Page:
Re ObjectsΒΆ

Re objects are memoized for efficiency, so they compile their pattern just once, regardless of how many times they’re mentioned in a program.

Note that the in test turns the sense of the matching around (compared to the standard re module). It asks “is the given string in the set of items this pattern describes?” To be fancy, the Re pattern is an intensionally defined set (namely “all strings matching the pattern”). This order often makes excellent sense whey you have a clear intent for the test. For example, “is the given string within the set of all legitimate commands?”

Second, the in test had the side effect of setting the underscore name _ to the result. Python doesn’t support en passant assignment–apparently, no matter how hard you try, or how much introspection you use. This makes it harder to both test and collect results in the same motion, even though that’s often exactly appropriate. Collecting them in a class variable is a fallback strategy (see the En Passant section below for a slicker one).

If you prefer the more traditional re calls:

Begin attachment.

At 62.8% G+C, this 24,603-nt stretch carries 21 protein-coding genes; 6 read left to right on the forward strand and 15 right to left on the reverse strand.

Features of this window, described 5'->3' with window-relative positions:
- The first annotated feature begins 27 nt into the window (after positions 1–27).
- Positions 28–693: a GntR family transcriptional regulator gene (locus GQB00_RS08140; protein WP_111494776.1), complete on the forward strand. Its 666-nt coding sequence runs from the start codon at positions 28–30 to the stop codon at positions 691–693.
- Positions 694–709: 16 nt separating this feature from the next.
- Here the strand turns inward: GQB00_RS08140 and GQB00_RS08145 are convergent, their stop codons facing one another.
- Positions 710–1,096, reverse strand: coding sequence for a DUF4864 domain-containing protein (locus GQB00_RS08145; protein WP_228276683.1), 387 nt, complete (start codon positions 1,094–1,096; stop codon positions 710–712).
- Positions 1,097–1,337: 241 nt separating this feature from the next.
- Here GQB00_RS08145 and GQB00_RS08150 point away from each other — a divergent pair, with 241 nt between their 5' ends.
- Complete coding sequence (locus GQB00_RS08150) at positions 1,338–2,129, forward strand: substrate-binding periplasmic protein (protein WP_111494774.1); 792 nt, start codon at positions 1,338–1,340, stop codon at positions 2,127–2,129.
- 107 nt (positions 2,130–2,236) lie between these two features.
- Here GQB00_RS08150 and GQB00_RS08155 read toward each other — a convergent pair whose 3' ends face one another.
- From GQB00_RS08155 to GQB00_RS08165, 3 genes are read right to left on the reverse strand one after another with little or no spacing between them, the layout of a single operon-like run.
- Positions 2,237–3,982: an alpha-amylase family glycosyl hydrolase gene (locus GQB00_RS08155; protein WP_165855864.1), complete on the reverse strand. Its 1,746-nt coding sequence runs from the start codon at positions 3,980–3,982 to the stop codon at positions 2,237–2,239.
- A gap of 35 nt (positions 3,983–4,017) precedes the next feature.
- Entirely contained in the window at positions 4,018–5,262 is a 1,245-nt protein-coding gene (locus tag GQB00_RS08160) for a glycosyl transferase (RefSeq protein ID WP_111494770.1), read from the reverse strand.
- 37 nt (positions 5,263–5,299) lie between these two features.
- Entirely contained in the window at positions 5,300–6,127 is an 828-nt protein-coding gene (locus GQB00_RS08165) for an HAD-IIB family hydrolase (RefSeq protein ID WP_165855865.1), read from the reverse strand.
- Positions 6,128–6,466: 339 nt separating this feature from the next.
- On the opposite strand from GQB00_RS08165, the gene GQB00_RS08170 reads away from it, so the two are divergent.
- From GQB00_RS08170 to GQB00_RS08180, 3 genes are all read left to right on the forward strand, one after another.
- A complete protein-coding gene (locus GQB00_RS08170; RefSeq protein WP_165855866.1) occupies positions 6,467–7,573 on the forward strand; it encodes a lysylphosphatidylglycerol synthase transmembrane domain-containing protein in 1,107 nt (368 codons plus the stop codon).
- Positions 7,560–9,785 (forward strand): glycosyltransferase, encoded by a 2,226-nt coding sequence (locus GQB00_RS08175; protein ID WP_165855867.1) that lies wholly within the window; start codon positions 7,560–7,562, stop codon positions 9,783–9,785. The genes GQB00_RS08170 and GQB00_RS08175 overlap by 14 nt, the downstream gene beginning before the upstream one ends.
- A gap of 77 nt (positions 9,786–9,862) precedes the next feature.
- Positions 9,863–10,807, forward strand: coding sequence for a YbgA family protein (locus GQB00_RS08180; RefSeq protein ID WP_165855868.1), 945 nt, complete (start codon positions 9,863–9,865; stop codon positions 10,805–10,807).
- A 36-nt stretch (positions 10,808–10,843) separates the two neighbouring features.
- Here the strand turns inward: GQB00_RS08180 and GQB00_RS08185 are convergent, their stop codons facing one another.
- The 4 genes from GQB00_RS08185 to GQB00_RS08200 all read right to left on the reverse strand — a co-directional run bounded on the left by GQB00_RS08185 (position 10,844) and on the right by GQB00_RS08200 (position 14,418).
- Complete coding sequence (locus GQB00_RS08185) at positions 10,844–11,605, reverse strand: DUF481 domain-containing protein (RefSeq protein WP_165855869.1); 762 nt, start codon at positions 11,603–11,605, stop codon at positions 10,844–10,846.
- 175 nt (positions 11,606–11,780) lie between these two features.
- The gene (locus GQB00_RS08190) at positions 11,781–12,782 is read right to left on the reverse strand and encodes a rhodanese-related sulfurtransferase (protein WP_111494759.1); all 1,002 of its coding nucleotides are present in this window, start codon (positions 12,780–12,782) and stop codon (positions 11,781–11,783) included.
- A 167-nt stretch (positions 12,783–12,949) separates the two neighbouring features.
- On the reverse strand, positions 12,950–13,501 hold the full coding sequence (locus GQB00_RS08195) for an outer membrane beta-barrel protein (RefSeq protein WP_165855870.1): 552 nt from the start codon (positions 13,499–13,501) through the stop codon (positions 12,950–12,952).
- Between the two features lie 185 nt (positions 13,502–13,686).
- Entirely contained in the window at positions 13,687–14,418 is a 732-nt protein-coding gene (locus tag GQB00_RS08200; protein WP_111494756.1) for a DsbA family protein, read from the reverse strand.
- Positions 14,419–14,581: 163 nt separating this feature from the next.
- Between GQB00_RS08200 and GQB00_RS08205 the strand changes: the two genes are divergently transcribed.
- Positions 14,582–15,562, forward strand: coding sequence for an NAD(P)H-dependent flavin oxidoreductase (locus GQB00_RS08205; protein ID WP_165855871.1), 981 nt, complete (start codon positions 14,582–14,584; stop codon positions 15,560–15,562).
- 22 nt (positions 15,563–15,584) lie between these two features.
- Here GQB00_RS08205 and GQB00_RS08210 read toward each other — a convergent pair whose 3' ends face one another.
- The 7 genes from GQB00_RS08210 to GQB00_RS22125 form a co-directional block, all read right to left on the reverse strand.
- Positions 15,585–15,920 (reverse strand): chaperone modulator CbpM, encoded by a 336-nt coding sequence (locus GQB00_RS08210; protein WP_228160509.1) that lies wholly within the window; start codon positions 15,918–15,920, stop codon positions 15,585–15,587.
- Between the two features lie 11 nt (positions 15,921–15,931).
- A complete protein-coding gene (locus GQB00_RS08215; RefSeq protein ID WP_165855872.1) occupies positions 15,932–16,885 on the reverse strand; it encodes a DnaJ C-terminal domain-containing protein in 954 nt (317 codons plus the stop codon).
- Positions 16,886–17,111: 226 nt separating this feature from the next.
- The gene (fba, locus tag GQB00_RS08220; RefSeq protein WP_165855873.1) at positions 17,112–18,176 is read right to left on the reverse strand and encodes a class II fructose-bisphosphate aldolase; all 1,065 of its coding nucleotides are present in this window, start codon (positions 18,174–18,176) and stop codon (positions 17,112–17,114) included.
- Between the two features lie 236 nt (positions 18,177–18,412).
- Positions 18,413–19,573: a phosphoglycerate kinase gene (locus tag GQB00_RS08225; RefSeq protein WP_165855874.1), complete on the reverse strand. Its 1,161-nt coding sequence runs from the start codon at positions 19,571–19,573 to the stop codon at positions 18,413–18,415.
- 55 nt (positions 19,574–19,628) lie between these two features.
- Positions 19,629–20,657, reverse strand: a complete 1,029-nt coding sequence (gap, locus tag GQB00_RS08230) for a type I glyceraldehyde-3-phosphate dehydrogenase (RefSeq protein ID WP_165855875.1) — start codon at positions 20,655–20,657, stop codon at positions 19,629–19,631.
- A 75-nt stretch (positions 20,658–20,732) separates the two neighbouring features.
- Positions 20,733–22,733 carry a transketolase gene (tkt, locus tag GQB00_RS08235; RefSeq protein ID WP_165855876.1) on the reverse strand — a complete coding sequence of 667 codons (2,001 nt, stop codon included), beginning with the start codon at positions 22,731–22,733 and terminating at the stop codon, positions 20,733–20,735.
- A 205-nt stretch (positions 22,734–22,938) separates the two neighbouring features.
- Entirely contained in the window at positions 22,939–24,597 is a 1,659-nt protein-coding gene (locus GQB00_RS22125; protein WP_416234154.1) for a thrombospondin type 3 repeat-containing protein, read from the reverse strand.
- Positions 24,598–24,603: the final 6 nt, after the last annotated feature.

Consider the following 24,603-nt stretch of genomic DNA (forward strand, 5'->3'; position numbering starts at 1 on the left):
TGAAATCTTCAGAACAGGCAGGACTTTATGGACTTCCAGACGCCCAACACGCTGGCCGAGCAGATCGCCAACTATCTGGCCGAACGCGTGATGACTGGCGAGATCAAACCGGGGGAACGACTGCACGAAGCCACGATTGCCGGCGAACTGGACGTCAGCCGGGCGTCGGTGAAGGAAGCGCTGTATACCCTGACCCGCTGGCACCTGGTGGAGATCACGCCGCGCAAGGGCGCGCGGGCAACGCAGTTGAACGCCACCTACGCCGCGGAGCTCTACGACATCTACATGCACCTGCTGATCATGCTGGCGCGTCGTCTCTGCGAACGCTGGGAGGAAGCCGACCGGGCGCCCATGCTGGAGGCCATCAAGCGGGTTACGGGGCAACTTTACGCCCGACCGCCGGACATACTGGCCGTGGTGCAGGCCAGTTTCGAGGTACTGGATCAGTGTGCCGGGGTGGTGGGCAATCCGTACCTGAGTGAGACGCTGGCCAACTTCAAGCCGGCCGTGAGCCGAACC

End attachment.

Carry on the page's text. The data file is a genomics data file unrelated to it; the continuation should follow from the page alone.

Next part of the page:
if Re(pattern).search(some_string):
    print Re._[1]

Re works even better with named pattern components, which are exposed as attributes of the returned object:

person = 'John Smith 48'
if person in Re(r'(?P<name>[\w\s]*)\s+(?P<age>\d+)'):
    print, "is", Re._.age, "years old"
    print "don't understand '{}'".format(person)

One trick being used here is that the returned object is not a pure _sre.SRE_Match that Python’s re module returns. Nor is it a subclass. (That class appears to be unsubclassable.) Thus, regular expression matches return a proxy object that exposes the match object’s numeric (positional) and named groups through indices and attributes. If a named group has the same name as a match object method or property, it takes precedence. Either change the name of the match group or access the underlying property thus:

It’s possible also to loop over the results:

for found in Re('pattern (\w+)').finditer('pattern is as pattern does'):
    print found[1]

Or collect them all in one fell swoop:

found = Re('pattern (\w+)').findall('pattern is as pattern does')

Pretty much all of the methods and properties one can access from the standard re module are available.